No one government agency is solely responsible for managing wetlands in Western Australia. The Department of Biodiversity, Conservation and Attractions (DBCA) is responsible for reporting on Ramsar wetlands and management of wetlands on CALM Act land. DBCA provides advice to decision makers and is involved in wetlands research and monitoring.

What are wetlands?

Wetlands are areas that are permanently, seasonally or intermittently waterlogged or inundated with water.

This water can be fresh or salty, flowing or still.
Wetlands occur naturally however. some may be artificially created.
Lakes are an easily identified type of wetland. These permanently inundated basins are well documented world-wide and notable in our dry landscapes.

Less familiar wetland types include sumplands, damplands, playas, palusplains, barlkarras, paluslopes and palusmonts.

Wetland types (adapted from Semeniuk & Semeniuk)
  Basin Flat Channel Slope Highland
Permanently inundated Lake   River    
Seasonally inundated Sumpland Floodplain Creek    
Intermittent inundation Playa Barlkarra Wadi    
Seasonally waterlogged Dampland Palusplain Trough Paluslope Palusmont

Waterlogged wetlands are being lost at a faster rate than other wetland types because since European settlement they have tended to be less valued than other wetlands. They have also posed less of a constraint to development or use because they hold less water.

Why are wetlands important?

Although Australia is the driest inhabited continent, it has a large number of the world’s internationally recognised wetlands.

  • Australian wetlands are critical to the survival of birds that migrate across the globe each season, and Australia is responsible for these birds under international treaties. Nearly 20 per cent of Australia’s bird species depend on wetlands, many on different wetlands for different parts of their life cycle.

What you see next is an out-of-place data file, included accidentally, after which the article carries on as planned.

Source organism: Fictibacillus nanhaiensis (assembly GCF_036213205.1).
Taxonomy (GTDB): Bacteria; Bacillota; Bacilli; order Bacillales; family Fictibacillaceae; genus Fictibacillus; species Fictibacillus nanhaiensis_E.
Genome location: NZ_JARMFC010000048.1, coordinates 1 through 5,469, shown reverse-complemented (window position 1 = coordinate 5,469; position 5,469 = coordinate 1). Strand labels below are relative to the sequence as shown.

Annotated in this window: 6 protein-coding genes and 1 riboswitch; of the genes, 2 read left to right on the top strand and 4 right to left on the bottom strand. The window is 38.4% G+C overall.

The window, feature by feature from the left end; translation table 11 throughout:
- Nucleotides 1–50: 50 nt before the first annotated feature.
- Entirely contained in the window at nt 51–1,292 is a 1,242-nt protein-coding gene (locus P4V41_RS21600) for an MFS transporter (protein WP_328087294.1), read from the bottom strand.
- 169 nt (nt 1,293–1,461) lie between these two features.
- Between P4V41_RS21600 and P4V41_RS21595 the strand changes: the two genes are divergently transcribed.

• Wetlands provide a home for other animals such as fish, frogs, tortoises and invertebrates, and many types of plants. They provide vital habitat for threatened plants and animals, such as the western swamp tortoise (Pseudemydura umbrina) found naturally in only two wetlands in the state's south west. They provide nursery areas for fish, and breeding grounds for wildlife, particularly waterbirds.
  • Wetlands help keep water clean and healthy by filtering out pollutants such as sediments, nutrients and pathogens.
  • Wetlands help reduce the severity of floods, while providing refuges for wildlife during drought.
  • Many are great spots for recreational activities such as camping, swimming, boating, fishing, bushwalking and birdwatching.
  • Many wetlands are culturally significant, for example gnammas.
  • They provide educational and scientific research sites for the community and academic institutions.

Wetlands of national and international importance

The Ramsar Convention is an international treaty on the conservation of important wetlands.

Australia has 65 Ramsar sites, covering more than 8.3 million hectares.

Being a signatory to the Ramsar Convention, Australia has undertaken to ensure our internationally important wetlands are conserved.